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The Great Chain of Being
People in Shakespeare's time didn't think like us. We live in the post Darwinian age. Things are supposed to improve over time as the weak die out. Before Darwin people assumed that the further we lived after the date of Creation the worse things got because we lived more distantly from the perfect time.
The Earth was the lowest point of Creation. (It was known to be spherical, and as early as the 6th century it was recognised that things didn't fall off the 'underside' because 'down' was 'down' there too.). The Earth sat still, surrounded by a series of hollow and transparent crystal sphere. To each sphere was attached a planet: first the Moon, then Mercury, Venus, Sun, Mars, Jupiter and Saturn. Beyond the sphere of Saturn was the Stellatum to which were attached the fixed stars, and finally there was an outer sphere, the Primum Mobile (pr. preemum mob-i-lay) or First Movable which carried no planet but imparted motion to all the other spheres. Why did it move - Aristotle tells us it was moved by its love for God. (If you have any knowledge of Hinduism, many of these ideas will seem familiar.) Some people believed planets moved because they were pushed around by angels. In the 'sublunary' (below the Moon] sphere, life is imperfect and prone to accidents and death. Elsewhere in the universe, life is perfect and pure. The spheres ground against each other, producing perfect musical notes, known as the 'music of the spheres'.
OK, you're very clever and they were very stupid. But you got your knowledge, just like they did, out of books (or worse, some ill-informed tv programme!). And one day we might find your books are wrong too!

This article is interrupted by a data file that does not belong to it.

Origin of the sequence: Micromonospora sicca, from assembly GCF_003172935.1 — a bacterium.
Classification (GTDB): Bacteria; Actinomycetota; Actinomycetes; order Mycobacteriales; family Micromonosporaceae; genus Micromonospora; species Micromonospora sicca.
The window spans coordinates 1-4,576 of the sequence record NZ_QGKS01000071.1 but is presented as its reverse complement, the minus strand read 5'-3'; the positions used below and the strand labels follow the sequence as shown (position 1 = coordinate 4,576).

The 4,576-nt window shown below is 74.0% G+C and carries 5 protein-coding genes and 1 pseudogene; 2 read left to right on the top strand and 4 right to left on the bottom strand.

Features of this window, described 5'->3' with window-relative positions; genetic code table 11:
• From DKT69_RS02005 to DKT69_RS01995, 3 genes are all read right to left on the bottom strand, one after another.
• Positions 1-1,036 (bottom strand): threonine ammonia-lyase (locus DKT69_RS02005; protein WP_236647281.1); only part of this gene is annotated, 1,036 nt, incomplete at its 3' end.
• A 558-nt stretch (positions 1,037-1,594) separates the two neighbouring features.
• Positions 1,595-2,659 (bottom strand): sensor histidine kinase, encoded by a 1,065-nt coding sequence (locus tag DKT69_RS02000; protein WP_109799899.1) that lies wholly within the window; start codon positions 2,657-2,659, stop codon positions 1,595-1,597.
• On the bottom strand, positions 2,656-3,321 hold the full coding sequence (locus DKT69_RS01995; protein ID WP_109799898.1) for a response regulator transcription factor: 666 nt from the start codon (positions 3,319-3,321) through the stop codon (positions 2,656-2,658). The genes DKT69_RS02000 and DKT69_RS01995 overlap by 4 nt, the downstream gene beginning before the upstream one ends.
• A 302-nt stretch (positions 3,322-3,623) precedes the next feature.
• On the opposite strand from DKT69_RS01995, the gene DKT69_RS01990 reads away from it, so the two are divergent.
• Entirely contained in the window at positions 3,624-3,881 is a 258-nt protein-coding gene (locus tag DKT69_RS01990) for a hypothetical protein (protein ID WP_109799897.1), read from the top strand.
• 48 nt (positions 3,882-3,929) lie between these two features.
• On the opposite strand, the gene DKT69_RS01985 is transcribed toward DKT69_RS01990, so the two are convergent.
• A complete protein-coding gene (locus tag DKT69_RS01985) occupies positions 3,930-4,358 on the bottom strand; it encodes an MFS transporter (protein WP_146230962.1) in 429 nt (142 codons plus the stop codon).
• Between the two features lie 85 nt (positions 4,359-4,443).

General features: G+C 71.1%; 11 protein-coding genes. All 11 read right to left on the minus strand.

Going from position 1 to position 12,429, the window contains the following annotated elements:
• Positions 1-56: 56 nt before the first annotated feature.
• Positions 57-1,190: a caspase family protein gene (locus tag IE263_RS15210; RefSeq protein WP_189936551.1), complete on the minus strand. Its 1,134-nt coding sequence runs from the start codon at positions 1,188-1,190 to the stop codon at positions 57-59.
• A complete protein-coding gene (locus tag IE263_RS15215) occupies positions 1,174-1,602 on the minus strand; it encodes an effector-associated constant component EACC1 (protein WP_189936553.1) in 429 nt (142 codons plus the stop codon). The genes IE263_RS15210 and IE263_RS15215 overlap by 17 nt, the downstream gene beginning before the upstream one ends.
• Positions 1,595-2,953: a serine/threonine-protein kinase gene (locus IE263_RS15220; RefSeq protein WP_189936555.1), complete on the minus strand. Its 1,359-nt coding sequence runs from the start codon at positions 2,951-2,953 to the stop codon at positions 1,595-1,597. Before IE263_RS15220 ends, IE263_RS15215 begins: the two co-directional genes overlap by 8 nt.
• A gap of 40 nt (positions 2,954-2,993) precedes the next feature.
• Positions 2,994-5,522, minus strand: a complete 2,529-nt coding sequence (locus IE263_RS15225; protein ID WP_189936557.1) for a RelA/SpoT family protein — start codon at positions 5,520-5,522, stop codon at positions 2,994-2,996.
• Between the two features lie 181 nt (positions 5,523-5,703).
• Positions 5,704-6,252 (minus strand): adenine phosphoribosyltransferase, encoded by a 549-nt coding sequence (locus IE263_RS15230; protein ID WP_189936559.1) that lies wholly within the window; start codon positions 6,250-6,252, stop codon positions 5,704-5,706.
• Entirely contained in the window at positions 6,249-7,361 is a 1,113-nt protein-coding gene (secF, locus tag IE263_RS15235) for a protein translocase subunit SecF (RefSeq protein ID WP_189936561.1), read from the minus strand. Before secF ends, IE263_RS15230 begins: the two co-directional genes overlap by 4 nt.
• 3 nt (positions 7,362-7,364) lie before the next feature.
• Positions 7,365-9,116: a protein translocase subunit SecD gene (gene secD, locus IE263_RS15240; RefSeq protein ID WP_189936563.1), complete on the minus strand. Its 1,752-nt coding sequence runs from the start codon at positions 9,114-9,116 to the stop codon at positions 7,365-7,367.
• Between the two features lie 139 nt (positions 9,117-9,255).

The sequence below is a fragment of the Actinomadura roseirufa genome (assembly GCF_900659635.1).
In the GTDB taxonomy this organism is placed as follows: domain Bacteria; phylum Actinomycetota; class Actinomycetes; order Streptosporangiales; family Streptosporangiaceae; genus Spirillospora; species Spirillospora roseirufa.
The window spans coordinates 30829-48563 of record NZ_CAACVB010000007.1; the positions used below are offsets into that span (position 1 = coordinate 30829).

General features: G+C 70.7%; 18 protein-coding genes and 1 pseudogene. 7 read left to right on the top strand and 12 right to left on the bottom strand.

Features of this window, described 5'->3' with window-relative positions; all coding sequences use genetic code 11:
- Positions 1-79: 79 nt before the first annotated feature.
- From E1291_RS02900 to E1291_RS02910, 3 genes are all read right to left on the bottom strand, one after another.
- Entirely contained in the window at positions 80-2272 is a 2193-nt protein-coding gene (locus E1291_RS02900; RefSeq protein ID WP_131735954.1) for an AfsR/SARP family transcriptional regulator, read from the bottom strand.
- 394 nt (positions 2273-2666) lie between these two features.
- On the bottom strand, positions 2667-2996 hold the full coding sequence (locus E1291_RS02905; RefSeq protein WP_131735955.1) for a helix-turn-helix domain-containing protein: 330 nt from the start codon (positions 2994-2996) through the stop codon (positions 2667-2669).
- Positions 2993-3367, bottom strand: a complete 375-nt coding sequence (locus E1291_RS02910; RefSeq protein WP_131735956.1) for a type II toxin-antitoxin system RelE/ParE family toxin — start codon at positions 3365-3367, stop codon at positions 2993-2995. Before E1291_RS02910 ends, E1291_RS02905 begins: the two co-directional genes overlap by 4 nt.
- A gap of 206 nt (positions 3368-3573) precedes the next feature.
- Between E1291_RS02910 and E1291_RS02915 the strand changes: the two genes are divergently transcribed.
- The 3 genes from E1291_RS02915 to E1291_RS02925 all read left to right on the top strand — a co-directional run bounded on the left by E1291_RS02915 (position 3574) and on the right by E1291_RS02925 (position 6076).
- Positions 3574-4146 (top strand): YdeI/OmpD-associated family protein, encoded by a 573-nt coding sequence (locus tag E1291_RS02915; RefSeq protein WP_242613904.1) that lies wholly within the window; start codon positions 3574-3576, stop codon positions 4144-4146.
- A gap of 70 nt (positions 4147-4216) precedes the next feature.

All the creatures of the Universe were arranged in their proper order. God sat at the top of the pyramid. Around Him, in a perpetual dance of burning adoration, whirled Seraphim, Cherubim and Thrones. Beyond them, likewise absorbed in adoration, were Dominations, Powers and Virtues (virtue meaning strength, not moral virtue). In the next rank came Princes, and at last beings with some concern with humankind: Archangels and Angels.
Then came Man, inhabiting the corrupt, sublunary, territory. At the top of the human hierarchy sat the King, the only fully (in modern terms) individualised human. The importance of the King cannot be over-estimated: on him rest the fate of the state. If he is efficient and lucky then the state and all its people are successful. Below him, and deriving their power from him in proper feudal order, came Earls, Dukes and all the rest of the aristocracy, all the way down to the peasants and the beggars. It was not unlike the Indian caste system. If you were born a tenant farmer you expected to die a tenant farmer: there was none of this get yourself a degree and claim social mobility stuff of our times.
Below humans came the animal kingdom, with the lion, king of the beasts, at the top and the worm at the bottom; then the plant kingdom, each plant in its proper station, and on to the very rocks and stones. Everything had its proper place, its proper role to fulfill. We shouldn't think of people wanting to rise above their social station according to their ability, as we do, that is a much more modern idea.
All this theology gave rise to the doctrine of the Divine Right of Kings, which is taken from St Paul (Romans X111,i) "The Powers that Be are Ordained of God.." which basically is taken to mean, the King is on the throne because God wants him to be and if you try to oppose him you won't half cop it from God when you die.
Now, Shakespeare is the arch conservative. For him, when people move out of their rightful place on the Chain of Being, the whole of Nature is upset and in turmoil. In Julius Caesar portents and omens arrear, in Lear the Earth is shaken by violent thunderstorms. This is the theme of so many of his plays. When the rightful king is displaced Nature cannot function properly until things are put right.
Best book on all this is C.S.Lewis' "The Discarded Image"